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  1. #21
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    "The death of a baby is like a stone cast into the stillness of a quiet pool;
    the concentric ripples of despair sweep out in all directions,
    affecting many, many people."

    --De Frain, 1991

  2. #22
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    Don't Tell Me
    Please don't tell me you know how I feel,
    Unless you have lost your child too,
    Please don't tell me my broken heart will heal,
    Because that is just not true,
    Please don't tell me my son is in a better place,
    Though it is true, I want him here with me,
    Don't tell me someday I'll hear his voice, see his face,
    Beyond today I cannot see,
    Don?t tell me it is time to move on,
    Because I cannot,
    Don?t tell me to face the fact he is gone,
    Because denial is something I can't stop,
    Don't tell me to be thankful for the time I had,
    Because I wanted more,
    Don't tell me when I am my old self you will be glad,
    I'll never be as I was before,
    What you can tell me is you will be here for me,
    That you will listen when I talk of my child,
    You can share with me my precious memories,
    You can even cry with me for a while,
    And please don't hesitate to say his name,
    Because it is something I long to hear everyday,
    Friend please realize that I can never be the same,
    But if you stand by me, you may like the new person I become someday.

    Judi Walker

  3. #23
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    Letter to Mom
    by Joy Curnutt


    Mom, please don’t feel guilty
    It was just my time to go.
    I see you are still feeling sad,
    And the tears just seem to flow.

    We all come to earth for our lifetime,
    And for some it’s not many years
    I don’t want you to keep crying
    You are shedding so many tears.

    I haven’t really left you
    Even though it may seem so.
    I have just gone to my heavenly home,
    And I’m closer to you than you know.

    Just believe that when you say my name
    I’m standing next to you,
    I know you long to see me,
    But there’s nothing I can do.

    But I’ll still send you messages
    And hope you understand,
    That when your time comes to “cross over,”
    I’ll be there to take your hand

  4. #24
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    lauriesch22 Posted: Fri Dec 22, 2006 7:29 pm Post subject: Quote from Dr Seuss I can finally agree with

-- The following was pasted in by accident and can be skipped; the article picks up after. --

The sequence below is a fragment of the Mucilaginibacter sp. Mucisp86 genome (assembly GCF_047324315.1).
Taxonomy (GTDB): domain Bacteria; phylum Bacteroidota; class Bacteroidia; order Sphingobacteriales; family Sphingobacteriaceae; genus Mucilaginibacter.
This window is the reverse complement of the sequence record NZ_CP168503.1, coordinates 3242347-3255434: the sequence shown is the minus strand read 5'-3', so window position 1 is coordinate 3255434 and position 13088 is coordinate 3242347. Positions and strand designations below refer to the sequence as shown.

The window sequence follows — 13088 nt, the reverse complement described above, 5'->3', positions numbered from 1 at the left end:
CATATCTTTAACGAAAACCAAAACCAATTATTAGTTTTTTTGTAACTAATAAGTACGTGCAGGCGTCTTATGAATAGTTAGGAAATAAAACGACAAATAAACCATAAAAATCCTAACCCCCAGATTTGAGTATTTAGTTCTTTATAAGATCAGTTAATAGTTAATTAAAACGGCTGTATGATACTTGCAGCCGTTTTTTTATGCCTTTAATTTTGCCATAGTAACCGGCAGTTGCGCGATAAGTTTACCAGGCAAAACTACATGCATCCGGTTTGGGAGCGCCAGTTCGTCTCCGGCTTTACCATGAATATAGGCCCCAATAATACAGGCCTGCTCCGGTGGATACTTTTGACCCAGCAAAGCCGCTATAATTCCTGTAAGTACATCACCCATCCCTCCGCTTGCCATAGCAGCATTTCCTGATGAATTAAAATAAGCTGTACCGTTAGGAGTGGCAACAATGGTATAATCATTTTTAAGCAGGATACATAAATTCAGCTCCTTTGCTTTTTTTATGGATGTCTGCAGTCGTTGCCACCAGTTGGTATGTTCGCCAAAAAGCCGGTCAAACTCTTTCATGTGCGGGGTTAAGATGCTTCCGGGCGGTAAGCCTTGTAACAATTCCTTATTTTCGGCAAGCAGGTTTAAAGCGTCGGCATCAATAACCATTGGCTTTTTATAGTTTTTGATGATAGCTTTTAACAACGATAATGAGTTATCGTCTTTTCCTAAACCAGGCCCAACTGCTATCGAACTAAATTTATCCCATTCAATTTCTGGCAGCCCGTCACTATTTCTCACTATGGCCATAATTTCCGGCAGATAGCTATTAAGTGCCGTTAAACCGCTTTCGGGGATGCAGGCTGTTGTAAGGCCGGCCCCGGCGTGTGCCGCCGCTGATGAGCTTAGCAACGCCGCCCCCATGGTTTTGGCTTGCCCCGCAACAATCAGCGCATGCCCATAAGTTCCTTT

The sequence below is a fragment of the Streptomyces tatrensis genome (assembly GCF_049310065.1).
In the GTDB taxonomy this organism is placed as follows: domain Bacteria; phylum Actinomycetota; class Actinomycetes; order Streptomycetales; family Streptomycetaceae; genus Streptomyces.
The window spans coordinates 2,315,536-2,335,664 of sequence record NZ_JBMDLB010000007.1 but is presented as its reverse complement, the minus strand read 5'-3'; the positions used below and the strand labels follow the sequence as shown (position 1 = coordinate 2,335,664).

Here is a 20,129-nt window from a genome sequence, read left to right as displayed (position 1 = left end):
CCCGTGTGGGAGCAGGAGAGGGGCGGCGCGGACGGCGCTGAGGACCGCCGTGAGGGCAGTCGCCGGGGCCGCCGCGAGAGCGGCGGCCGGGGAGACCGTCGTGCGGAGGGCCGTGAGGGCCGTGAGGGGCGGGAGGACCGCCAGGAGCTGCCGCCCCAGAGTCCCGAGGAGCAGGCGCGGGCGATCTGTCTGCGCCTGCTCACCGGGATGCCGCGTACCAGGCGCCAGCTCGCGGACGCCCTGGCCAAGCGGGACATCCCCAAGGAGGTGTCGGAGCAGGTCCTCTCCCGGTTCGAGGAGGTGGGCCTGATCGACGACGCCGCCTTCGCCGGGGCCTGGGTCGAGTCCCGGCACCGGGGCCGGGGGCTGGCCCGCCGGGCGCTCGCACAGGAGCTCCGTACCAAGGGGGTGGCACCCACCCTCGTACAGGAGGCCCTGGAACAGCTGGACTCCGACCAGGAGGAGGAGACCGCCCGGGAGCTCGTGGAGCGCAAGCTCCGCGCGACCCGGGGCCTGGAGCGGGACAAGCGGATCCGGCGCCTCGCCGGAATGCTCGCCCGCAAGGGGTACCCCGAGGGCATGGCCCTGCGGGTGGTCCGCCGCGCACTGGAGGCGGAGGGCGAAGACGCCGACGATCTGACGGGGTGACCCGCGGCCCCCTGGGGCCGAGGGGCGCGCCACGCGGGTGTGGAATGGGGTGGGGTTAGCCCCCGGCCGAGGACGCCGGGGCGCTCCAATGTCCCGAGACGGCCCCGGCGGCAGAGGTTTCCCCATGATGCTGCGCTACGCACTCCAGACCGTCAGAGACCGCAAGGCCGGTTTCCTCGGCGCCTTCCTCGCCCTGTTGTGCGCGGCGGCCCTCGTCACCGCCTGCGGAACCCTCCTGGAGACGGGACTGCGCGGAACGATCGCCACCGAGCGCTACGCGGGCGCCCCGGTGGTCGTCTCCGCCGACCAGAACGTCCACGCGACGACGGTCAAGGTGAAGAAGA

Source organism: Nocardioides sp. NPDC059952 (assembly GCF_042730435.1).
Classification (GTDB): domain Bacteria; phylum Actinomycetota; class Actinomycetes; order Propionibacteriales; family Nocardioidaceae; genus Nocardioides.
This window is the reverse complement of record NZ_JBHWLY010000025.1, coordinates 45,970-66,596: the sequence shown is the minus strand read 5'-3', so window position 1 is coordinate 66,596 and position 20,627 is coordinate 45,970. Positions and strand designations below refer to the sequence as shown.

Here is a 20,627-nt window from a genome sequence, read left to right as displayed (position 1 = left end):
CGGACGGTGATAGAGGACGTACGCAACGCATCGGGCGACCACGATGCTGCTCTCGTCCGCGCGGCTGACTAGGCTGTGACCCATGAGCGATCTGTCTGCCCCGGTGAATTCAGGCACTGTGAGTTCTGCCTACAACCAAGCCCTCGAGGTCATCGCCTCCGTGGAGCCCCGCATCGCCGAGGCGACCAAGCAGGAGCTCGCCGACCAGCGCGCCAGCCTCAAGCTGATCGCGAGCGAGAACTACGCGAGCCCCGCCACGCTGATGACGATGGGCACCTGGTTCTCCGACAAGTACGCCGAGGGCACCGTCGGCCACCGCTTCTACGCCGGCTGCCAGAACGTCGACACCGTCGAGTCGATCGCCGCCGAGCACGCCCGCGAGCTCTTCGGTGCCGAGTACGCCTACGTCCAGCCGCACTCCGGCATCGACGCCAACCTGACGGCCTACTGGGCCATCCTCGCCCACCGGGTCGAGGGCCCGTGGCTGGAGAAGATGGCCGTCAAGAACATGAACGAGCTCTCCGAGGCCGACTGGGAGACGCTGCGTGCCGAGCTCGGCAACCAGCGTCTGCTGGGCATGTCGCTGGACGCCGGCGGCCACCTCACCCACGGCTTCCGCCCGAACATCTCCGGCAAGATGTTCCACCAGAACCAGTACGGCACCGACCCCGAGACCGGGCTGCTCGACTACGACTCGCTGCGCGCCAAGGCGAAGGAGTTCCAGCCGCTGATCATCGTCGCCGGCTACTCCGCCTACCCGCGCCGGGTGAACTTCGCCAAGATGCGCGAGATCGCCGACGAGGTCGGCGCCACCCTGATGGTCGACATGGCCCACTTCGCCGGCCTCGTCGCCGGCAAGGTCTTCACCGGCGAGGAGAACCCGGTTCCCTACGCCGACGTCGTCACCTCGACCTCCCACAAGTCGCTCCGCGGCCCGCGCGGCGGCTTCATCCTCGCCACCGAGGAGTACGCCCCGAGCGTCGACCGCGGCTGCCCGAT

After losing Brennan, I came across a quote. I thought...."this will NEVER happen". But now 8 months after losing Brennan, I can finally say I understand the quote and can agree with the sentiment behind it.

    For all you newer-grieving mommies this can and will happen for you too. Someday you will be able to understand, even if you think I am crazy right now.

    Here is the quote:

    "Don’t cry because it’s over,
    Smile because it happened."
    Dr. Seuss


    I wish you all peace and happiness!



    Laurie
    Shee_Na Posted: Fri Dec 22, 2006 8:30 pm Post subject:
    Another good Dr. Seuss quote is:

    "A person's a person, no matter how small."

    I don't know if that really fits in with what we're going through but it always touched me.

  5. #25
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    When My Grief Was New
    by Ferna Lary

    Bury my head in the sand
    til my heart no longer cries
    for there’s no pain like the pain you feel
    when a loved one dies.

    Bury my heart in the ground
    til the very last moment in time,
    for there’s nothing left inside me to give,
    no poems left in me to rhyme.

    Bury my soul in the sea
    till the waters turn into clay,
    for there’s nothing left to hope for now
    that my love has gone away.

    Bury my hopes and dreams
    and my laughter and smiles, too,
    for there’s no one left on the face of this earth
    that cares if I ever do.

    Bury me last but not least
    in the grave by my loved one’s side,
    and let peace return to this lonesome beast
    since my loved one died.